COMMUNICATION in a Relationship

is as Important as Breathing


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Communication is to a relationship what breathing is to living. When lines of communication are not open, the relationship is doomed to failure. We could write a chapter just on this subject it is so important. 


General points:

1. You should have no withholds.

2. You can have peaceful discussions. You can even disagree without an upset.

3. Remember that anger provokes separation.

4. Communication ends separation.

5. Always go for the solution.

6. Compassionate communication is this (also called non-violent communication).

7. What I observe is __________.

8. The way I feel about it is __________.

9. What I need and recommend is __________.

10. There is a big difference between complaints and criticisms. Complaint focuses on an event. Criticism attacks a person’s character.

11. Avoid harsh startups that begin with attack, blame, or criticism.

12. Always do a soft startup. Share some responsibility on your part first.



There is such a thing as verbal abuse. When a couple does not have good communication habits, they may be falling into some of these verbally abusive patterns. Here are some categories of a form of verbal abuse by Patricia Evens from her book The Verbally Abusive Relationship:

1. WITHOLDING (Keeping to oneself in order to punish the other)

2. COUNTERING, CONTRADICTING & INTERUPTING (Insulting the partner’s intelligence)

3. DISCOUNTING (Devaluing a partner’s experience)

4. JOKING (Teasing and invalidating through sarcasm)

5. BLOCKING OR DIVERTING (Changing the subject or making accusations)

6. ACCUSING AND BLAMING (Charging one’s partner with inappropriate behavior)


8. TRIVAILAIZING & DEVALUING (Saying or implying that what a partner says or does is insignificant)

9. UNDERMINING (Attacking a partner’s self-esteem)

10. THREATENING (Intentionally frightening the other)


12. FORGETTING (Claiming not to remember or getting foggy)

13. ORDERING OR COMMANDING (Adopting an authoritarian, dominating and disrespectful tone)

14. DENIAL (Lying about the facts)

15. INTERROGATING (Delivering a stream of questions in a hostile way)

16. SCAPEGOATING (Taking out on your mate things you are upset about elsewhere)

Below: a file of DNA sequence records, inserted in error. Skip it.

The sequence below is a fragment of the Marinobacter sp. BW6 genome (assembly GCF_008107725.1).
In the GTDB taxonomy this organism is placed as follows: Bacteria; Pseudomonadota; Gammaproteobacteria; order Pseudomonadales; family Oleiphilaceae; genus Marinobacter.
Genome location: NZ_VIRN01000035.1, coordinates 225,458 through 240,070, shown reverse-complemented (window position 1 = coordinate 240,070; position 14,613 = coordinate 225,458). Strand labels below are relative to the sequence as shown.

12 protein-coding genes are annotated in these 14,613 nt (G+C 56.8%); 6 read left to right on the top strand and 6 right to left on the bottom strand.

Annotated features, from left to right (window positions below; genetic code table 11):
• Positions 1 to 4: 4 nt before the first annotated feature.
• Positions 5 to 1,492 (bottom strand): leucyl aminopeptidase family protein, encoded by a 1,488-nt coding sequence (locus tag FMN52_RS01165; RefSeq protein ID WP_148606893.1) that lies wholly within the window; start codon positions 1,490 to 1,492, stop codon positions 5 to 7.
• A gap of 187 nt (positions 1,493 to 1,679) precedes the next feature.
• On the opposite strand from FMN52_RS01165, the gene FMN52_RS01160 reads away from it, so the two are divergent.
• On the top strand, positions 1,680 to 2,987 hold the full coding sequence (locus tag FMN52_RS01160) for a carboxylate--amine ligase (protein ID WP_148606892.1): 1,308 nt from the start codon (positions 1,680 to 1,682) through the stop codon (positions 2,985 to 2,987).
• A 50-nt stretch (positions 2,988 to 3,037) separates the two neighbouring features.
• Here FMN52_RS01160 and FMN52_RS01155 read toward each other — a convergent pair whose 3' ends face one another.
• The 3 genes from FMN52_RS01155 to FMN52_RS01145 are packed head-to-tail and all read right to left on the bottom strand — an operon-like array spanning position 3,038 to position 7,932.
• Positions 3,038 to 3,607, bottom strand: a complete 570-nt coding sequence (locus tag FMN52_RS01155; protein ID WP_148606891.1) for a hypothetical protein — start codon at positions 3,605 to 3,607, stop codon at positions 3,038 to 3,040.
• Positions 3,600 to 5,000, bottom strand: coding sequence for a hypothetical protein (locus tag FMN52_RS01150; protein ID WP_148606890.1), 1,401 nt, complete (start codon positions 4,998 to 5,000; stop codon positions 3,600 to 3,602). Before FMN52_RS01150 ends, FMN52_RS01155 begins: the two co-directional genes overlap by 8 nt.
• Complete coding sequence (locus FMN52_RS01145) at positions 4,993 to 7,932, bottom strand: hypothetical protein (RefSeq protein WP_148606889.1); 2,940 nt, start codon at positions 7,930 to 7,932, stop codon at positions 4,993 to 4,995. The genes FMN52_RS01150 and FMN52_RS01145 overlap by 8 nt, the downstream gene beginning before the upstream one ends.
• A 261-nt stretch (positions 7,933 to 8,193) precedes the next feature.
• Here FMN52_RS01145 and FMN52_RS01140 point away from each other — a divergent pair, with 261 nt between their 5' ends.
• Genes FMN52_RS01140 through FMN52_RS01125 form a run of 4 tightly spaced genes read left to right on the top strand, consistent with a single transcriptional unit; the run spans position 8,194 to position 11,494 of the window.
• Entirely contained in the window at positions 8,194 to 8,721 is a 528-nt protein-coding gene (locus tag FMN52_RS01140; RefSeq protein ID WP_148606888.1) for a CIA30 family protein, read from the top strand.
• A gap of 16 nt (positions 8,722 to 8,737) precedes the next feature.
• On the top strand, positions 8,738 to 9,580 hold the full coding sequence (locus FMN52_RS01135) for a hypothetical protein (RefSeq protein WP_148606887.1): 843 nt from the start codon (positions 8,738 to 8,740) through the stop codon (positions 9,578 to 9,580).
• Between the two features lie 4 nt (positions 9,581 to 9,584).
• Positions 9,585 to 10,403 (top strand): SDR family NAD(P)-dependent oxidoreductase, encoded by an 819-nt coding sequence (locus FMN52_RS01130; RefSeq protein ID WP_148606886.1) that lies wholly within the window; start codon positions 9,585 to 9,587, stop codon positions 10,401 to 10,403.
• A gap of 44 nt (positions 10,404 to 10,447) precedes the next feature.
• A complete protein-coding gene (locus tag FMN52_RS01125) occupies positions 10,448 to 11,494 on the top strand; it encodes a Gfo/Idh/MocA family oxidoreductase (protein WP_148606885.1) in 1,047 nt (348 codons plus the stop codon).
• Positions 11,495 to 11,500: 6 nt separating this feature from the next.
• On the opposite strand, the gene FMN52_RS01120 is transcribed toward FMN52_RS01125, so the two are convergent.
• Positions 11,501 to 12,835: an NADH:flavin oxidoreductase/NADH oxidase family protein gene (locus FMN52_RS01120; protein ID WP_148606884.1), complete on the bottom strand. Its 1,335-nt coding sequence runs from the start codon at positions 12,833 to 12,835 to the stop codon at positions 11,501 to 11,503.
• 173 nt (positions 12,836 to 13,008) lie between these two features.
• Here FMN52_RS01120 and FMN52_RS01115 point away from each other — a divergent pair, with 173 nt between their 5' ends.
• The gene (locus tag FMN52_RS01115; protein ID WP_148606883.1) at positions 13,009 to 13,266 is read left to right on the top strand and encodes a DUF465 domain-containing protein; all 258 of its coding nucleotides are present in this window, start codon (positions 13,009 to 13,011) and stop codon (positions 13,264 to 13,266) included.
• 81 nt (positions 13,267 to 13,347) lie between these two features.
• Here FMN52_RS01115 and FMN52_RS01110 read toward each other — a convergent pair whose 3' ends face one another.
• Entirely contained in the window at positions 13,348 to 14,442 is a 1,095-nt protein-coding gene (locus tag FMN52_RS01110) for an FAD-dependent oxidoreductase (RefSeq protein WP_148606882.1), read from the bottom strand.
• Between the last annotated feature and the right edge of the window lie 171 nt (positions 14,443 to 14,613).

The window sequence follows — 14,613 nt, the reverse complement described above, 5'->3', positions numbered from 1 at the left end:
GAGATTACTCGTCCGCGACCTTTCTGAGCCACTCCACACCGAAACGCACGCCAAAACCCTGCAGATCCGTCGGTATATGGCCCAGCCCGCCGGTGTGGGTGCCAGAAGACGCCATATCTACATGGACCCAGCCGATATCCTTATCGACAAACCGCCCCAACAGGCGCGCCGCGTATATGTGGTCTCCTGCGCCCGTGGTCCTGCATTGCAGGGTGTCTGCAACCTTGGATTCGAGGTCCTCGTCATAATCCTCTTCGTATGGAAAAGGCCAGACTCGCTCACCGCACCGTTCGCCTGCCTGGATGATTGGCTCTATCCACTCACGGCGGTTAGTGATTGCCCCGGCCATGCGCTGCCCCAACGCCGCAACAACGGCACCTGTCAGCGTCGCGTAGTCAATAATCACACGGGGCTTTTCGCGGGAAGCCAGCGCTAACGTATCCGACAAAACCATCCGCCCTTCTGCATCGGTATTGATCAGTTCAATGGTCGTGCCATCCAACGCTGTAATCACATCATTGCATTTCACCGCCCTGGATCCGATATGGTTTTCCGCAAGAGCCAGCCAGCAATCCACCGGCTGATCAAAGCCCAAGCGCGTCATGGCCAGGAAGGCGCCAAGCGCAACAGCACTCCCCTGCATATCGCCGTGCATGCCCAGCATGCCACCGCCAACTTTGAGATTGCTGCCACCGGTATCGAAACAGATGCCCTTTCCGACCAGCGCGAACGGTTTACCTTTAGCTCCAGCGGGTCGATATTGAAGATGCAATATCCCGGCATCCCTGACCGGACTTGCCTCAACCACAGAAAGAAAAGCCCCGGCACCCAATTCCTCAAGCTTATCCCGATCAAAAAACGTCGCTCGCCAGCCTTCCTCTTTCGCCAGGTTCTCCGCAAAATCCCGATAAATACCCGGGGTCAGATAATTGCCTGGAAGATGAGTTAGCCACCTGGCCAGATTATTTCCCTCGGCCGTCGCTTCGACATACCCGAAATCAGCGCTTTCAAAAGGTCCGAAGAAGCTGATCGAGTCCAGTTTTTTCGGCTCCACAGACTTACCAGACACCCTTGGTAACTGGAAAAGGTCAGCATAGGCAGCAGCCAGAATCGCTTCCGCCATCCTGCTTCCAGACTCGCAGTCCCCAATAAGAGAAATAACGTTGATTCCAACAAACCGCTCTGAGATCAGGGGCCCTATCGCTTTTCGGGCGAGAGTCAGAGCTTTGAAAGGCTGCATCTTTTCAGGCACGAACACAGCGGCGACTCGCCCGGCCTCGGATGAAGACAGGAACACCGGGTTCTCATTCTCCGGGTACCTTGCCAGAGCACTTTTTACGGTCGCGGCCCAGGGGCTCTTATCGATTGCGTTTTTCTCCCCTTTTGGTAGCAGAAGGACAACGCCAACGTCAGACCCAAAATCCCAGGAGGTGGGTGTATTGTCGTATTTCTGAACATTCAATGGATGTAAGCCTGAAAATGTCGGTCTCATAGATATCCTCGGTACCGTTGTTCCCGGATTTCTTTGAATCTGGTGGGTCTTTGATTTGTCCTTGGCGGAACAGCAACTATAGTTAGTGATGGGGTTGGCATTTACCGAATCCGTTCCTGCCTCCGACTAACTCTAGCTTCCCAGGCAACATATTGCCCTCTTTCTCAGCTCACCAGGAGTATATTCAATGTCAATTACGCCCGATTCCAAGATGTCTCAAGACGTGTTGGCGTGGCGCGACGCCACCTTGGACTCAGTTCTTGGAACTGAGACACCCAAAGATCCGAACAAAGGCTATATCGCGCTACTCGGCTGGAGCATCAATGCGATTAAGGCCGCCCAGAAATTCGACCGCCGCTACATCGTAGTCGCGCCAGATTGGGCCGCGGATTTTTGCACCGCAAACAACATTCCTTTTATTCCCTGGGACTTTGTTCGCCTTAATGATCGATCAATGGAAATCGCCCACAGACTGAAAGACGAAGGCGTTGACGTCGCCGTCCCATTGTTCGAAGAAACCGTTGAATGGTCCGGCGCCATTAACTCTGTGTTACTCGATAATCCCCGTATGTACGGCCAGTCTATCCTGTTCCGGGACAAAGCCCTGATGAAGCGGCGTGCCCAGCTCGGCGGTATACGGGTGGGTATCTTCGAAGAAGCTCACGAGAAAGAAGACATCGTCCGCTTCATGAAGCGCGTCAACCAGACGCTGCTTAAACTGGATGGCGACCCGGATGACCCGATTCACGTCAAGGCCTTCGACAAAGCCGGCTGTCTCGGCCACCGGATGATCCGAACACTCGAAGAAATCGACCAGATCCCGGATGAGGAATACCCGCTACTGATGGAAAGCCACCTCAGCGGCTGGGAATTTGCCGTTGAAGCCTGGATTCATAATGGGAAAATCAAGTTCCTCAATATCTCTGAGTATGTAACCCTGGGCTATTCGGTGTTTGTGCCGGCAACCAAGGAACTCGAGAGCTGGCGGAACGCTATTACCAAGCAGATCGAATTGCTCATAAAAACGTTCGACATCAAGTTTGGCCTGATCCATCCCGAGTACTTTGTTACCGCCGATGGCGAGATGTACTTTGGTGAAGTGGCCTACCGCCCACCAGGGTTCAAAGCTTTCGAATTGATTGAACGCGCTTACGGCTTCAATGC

17. FEELING HURT (Being over-sensitive to suggestions that may actually be helpful)

18. EMOTIONAL AFFAIR (Sharing intimate things with a confidante not your mate)

It would be good to read this list and see if you or your mate are doing any of these patterns of behavior in your relationship. Ninety percent of cleaning these things up is to own the fact you are doing them. The other ten is catching yourself when you are doing them and choosing out of that pattern, without any extra guilt added onto it. 



There is a communication tool we call The 8-Minute Process. This process helps a couple to be heard by the other, without any interruptions, rebuttals, or defenses. It goes something like this: 

Go out to a quiet restaurant with soft music (no noisy music) or a quiet place in your home—comfortable and without any interruptions or distractions. The best place would be with a carpet on the floor, like a restaurant in a beautiful hotel, so that it is not noisy. 

The person the most upset shares first for eight full minutes, using non-violent communication, avoiding “you” sentences. (Steer clear of statements like, “You did this, and you did that.” “You” sentences are blaming. Avoid blaming.)  Partner A shares for eight minutes straight. Partner B just listens. The listener must follow these guidelines.

1. Absolutely no interruptions

2. No rolling of the eyes or making faces

3. No rehearsing the rebuttals

4. Must listen l00% present

Then you switch. Partner B talks for eight minutes. The same listening rules apply to Partner A. 

After both are heard, then you can have a discussion. The rules of non-violent communication still apply. These go as stated above: 1) What I observe is 2) What I feel is 3) What I suggest or need is. When a couple uses this 8-Minute Process frequently, communication improves and things clear up. In fact, upsets seldom occur when each person in the relationship feels totally heard and considered. 


When you have mastered communication, we have a few other things we do to keep our relationship thriving and clear, free of all conflict.  Our three big secrets for great relationships are simple: 

    1. Remove all negativity!
    2. Treat your mate always like you would an honored guest.
    3. Both of you practice self-analysis of taking 100% responsibility for everything that happens.  

For a comprehensive look at relationships in the new paradigm, check out our book, Spiritual Intimacy: What You Really Want with a Mate. (


From our new book: The Supermarket for a Meaningful Life

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